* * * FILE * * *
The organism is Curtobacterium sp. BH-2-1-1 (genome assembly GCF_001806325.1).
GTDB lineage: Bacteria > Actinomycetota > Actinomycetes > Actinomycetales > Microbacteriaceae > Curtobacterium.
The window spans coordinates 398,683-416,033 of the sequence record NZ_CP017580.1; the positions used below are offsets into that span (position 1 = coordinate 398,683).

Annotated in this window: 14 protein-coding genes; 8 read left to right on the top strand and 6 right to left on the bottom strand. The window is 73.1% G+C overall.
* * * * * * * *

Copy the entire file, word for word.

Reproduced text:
The organism is Curtobacterium sp. BH-2-1-1 (genome assembly GCF_001806325.1).
GTDB lineage: Bacteria > Actinomycetota > Actinomycetes > Actinomycetales > Microbacteriaceae > Curtobacterium.
The window spans coordinates 398,683-416,033 of the sequence record NZ_CP017580.1; the positions used below are offsets into that span (position 1 = coordinate 398,683).

Annotated in this window: 14 protein-coding genes; 8 read left to right on the top strand and 6 right to left on the bottom strand. The window is 73.1% G+C overall.